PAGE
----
The tollbooths were introduced by the Turnpike Act of 1707 to collect money for the maintenance of the roads. The previous system - which had relied on individual parishes to fund the roads - didn't work very well, and some main highways were in a sorry state as ever-increasing traffic of heavy wagons passed every year.

The Act set the rates: one shilling and sixpence for a coach pulled by four horses; a penny for an unladen horse; and tenpence for a drove of 20 cows on their way to Smithfield Market. As we can see from the map, the gates form a spider's web. There's no way in or out of the capital without paying your toll, though at some gates - such as the Kennington one we saw earlier [from the yellow arrow] - the open fields surrounding the gates were sometimes misused by the unscrupulous to bypass the toll.

Turnpikes, tolls and gatekeepers can't have been good for traffic flow. At Surrey History Centre I found an interesting legal deposition of an event which occurred in 1745 at the Elephant & Castle / Newington Gate - which we saw above... a fracas resulting from a ticket which had expired an hour earlier:

Let's get back to our Joseph. If we leave his front door, head north to the top of Marshall Street and go 50 yards left, we come to St George's Circus, with its landmark obelisk:

The obelisk had been erected in 1771  to mark the completion of several new roads across St George's Fields, which we will come to in a moment.

The gothic-style building at the left is the School for the Indigent Blind, modelled in 1834, a charitable institution giving vocational training to blind people. Straight ahead is Lambeth Road with the famous Bedlam Mental Hospital dimly visible in the distance. Joseph's home in Marshall Street is a short walk down the road disappearing out left of the picture, London Road.

The viewpoint of the artist for the above engraving is from the orange arrow in the map below:

And if we turn around and face north, from the green arrow, we see, below, the Surrey Theatre - the large building at the front - and behind it, the Magdalen Hospital, a refuge and reform institution for prostitutes.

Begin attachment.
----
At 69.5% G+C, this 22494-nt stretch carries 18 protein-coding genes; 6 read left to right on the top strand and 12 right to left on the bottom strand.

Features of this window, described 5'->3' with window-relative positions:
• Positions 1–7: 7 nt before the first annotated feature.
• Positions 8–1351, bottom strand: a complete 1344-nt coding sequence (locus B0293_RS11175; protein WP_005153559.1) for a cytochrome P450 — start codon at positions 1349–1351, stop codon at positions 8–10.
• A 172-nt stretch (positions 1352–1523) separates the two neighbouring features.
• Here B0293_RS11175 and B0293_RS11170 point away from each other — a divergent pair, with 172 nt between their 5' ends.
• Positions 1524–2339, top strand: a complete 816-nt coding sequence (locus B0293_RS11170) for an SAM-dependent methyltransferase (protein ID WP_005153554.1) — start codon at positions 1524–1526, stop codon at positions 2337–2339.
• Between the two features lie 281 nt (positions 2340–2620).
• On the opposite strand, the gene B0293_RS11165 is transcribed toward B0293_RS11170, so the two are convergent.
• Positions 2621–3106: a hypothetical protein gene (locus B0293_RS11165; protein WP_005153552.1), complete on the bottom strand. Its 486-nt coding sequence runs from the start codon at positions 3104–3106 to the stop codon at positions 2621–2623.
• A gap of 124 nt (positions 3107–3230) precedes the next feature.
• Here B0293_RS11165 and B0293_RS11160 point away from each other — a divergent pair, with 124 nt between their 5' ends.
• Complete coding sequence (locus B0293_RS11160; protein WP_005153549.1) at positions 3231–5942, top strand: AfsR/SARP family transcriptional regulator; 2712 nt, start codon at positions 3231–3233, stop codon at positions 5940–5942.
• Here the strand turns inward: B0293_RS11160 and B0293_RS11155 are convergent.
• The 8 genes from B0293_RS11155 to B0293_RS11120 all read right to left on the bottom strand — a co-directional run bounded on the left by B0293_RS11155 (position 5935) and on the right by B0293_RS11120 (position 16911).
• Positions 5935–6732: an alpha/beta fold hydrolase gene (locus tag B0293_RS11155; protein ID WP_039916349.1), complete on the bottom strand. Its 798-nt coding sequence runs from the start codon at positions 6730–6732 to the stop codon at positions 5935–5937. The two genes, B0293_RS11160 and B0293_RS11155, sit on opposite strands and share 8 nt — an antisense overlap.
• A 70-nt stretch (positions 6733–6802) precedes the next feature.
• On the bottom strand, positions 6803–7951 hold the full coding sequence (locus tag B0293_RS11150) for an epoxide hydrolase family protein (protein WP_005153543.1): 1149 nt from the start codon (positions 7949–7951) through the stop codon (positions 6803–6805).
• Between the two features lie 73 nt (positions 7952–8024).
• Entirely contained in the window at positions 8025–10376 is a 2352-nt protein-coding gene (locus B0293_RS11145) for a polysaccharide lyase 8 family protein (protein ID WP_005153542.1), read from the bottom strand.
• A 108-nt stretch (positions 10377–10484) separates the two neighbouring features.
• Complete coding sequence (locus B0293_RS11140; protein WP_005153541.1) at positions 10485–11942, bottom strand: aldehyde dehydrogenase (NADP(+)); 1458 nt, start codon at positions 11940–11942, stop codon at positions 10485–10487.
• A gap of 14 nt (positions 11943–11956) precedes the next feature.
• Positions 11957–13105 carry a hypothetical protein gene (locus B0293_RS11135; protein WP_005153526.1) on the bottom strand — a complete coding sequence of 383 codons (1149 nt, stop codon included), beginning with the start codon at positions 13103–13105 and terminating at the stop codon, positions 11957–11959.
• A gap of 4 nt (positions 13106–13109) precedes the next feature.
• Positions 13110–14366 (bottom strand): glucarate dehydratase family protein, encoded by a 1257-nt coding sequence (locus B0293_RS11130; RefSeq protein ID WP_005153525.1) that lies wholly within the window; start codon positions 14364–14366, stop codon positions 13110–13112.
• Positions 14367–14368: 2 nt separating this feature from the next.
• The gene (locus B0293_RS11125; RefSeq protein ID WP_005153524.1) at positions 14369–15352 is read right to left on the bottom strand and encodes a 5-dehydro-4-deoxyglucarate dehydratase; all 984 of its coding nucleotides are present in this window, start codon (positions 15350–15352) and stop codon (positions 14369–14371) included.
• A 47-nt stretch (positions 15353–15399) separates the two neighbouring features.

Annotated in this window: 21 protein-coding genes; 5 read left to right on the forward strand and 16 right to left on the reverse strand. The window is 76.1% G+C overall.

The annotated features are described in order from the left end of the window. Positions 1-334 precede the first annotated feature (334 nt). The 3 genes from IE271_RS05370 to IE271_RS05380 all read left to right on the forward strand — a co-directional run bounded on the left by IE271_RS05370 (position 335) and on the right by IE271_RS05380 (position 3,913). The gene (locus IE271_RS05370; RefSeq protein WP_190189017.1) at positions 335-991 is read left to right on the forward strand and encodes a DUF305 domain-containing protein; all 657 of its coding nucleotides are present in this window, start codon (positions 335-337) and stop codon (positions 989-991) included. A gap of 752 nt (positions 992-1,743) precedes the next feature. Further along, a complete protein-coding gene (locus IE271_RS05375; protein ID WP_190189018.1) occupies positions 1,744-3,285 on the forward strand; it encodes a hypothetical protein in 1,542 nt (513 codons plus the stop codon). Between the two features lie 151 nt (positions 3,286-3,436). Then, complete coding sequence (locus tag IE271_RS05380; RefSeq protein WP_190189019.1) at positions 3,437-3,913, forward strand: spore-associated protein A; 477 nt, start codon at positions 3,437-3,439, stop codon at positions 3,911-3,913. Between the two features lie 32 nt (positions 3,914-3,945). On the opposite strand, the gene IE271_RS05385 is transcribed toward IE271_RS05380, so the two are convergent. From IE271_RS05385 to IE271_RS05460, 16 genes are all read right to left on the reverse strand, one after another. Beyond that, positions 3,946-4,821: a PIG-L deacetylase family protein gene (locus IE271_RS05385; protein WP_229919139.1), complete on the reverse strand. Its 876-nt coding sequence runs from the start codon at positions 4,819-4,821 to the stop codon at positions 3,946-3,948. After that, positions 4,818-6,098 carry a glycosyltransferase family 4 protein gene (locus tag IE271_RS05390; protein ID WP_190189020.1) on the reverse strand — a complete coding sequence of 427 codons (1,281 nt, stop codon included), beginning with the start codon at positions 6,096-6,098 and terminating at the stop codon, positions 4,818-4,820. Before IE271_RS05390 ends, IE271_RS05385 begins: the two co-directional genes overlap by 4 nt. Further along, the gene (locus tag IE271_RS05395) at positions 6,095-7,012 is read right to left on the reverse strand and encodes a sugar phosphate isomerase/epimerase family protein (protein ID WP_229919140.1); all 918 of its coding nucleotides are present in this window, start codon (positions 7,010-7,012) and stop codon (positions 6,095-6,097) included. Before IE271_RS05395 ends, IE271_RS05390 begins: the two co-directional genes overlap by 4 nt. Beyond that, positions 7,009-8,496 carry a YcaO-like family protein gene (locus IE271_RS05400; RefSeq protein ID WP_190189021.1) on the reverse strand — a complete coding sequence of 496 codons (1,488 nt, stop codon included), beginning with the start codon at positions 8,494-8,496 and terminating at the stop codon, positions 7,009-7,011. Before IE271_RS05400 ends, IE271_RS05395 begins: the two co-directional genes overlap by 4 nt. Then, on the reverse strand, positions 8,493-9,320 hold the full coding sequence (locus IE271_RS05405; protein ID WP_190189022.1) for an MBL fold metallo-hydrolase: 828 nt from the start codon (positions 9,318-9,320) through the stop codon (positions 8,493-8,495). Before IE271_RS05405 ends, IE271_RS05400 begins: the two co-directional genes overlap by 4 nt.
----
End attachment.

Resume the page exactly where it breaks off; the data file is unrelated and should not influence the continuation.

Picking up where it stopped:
Oh, and yet another tollbooth, the Circus Gate...

The above engraving is of 1812; the buildings are all pretty new, and we get a sense of spaciousness and leafiness, before the whole area of south London experienced the overcrowding, pollution and overexploitation which occurred during Joseph's lifetime. In this case, the view would be pretty much unchanged in 1851; put Joseph in this picture and he'd know exactly where he was.

Look carefully and you can see the Circus Gate at the point of the green arrow in Cary's map:

All of the tollbooths would be quite recognisable to Joseph Partleton. Kennington Gate was eventually closed, if you'll excuse the pun, in 1865, as the unwieldy turnpike system was gradually dropped, as we see the event reported in the Illustrated London News of 09 December 1865:

Practically all of the buildings in this area, except for the coaching inns, were built subsequent to 1771 when the land was drained and major new roads laid across the fields, so let's rewind 25 years from that date and view John Rocque's beautiful map of 1746:

John Rocque shows us just how rural south London was. This area is called St George's Fields because it is in the parish of St George the Martyr in Southwark: the fields are just that - nothing but marshy low-lying meadows prone to flooding, crossed by farm tracks. The future main thoroughfares; London Road; Blackfriars Road, Borough Road, either don't exist or are just crude country tracks. The village of Newington can be seen at bottom right.

The future location of Marshall Street, Joseph's home in 1851, is circled in blue; St George's Circus with its obelisk will be in the purple circle. The Newington Turnpike is already in place, at the point of the blue arrow, and the Elephant & Castle pub is circled in red.

In the charming painting below, by an unknown artist, we see harvesting in St George's Fields in 1780 which shows that it is still just countryside, even nine years after the new roads have been created:

Let's have another look at Rocque's map:

Keeping up the pub theme of Joseph's web page, at the point of the green arrow, we see another ancient inn and spa; the Dog and Duck aka St George's Spa:

The 'spa' aspect of this wayside hostelry was questionable; there was a spring, apparently - with muddy marsh water and stagnant ponds surrounding it - but it embraced a wide range of activities and entertainments, not the least of which was that it became a notorious place to pick up prostitutes.

There's no suggestion of that in the colourful and ribald 1783 painting we see below, Fatty in Distress, but there is more than a hint of indelicate comic vulgarity; check out the faces as the large lady tries to squeeze between two narrow posts:

The artist is Robert Dighton - and if we look carefully, we see that the buildings behind the lady are indeed the Dog & Duck in St George's Fields.

Six years later, we get a look inside. A much more genteel affair:

No hint of the brothel here either, as the elegantly attired ladies dance in their giant hats in the public rooms at the Dog & Duck on 25 July 1789, captured by an anonymous artist.

But in this 1822 publication, The Edinburgh Gazetteer or Geographical Dictionary, we find a reference to 'violations of decorum' which caused the Dog & Duck to have its licence revoked.